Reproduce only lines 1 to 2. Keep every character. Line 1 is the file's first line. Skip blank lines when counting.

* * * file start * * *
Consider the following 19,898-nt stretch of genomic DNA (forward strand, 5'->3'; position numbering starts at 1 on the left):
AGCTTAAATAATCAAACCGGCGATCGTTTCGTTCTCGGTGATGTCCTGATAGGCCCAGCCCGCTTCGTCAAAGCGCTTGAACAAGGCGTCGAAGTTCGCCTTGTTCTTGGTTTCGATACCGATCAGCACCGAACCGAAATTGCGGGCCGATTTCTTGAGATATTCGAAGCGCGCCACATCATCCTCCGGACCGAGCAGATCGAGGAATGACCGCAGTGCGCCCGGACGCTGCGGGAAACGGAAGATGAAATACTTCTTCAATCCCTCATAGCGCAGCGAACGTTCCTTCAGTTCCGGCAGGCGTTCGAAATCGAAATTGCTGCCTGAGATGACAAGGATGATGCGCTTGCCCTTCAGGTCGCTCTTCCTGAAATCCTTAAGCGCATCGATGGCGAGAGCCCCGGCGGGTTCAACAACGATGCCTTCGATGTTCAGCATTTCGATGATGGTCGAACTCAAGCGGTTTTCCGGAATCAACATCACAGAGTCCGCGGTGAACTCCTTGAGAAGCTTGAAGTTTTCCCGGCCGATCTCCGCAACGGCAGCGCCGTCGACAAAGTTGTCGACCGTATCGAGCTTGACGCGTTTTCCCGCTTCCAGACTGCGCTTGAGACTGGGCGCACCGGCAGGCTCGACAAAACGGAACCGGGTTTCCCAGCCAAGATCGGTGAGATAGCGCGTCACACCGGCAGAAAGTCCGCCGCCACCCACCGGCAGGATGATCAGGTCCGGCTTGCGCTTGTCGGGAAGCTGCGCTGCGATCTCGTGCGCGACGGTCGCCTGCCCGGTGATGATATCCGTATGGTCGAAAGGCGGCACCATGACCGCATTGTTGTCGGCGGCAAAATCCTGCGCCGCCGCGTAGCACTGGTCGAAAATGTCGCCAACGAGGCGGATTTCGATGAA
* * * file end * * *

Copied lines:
Consider the following 19,898-nt stretch of genomic DNA (forward strand, 5'->3'; position numbering starts at 1 on the left):
AGCTTAAATAATCAAACCGGCGATCGTTTCGTTCTCGGTGATGTCCTGATAGGCCCAGCCCGCTTCGTCAAAGCGCTTGAACAAGGCGTCGAAGTTCGCCTTGTTCTTGGTTTCGATACCGATCAGCACCGAACCGAAATTGCGGGCCGATTTCTTGAGATATTCGAAGCGCGCCACATCATCCTCCGGACCGAGCAGATCGAGGAATGACCGCAGTGCGCCCGGACGCTGCGGGAAACGGAAGATGAAATACTTCTTCAATCCCTCATAGCGCAGCGAACGTTCCTTCAGTTCCGGCAGGCGTTCGAAATCGAAATTGCTGCCTGAGATGACAAGGATGATGCGCTTGCCCTTCAGGTCGCTCTTCCTGAAATCCTTAAGCGCATCGATGGCGAGAGCCCCGGCGGGTTCAACAACGATGCCTTCGATGTTCAGCATTTCGATGATGGTCGAACTCAAGCGGTTTTCCGGAATCAACATCACAGAGTCCGCGGTGAACTCCTTGAGAAGCTTGAAGTTTTCCCGGCCGATCTCCGCAACGGCAGCGCCGTCGACAAAGTTGTCGACCGTATCGAGCTTGACGCGTTTTCCCGCTTCCAGACTGCGCTTGAGACTGGGCGCACCGGCAGGCTCGACAAAACGGAACCGGGTTTCCCAGCCAAGATCGGTGAGATAGCGCGTCACACCGGCAGAAAGTCCGCCGCCACCCACCGGCAGGATGATCAGGTCCGGCTTGCGCTTGTCGGGAAGCTGCGCTGCGATCTCGTGCGCGACGGTCGCCTGCCCGGTGATGATATCCGTATGGTCGAAAGGCGGCACCATGACCGCATTGTTGTCGGCGGCAAAATCCTGCGCCGCCGCGTAGCACTGGTCGAAAATGTCGCCAACGAGGCGGATTTCGATGAA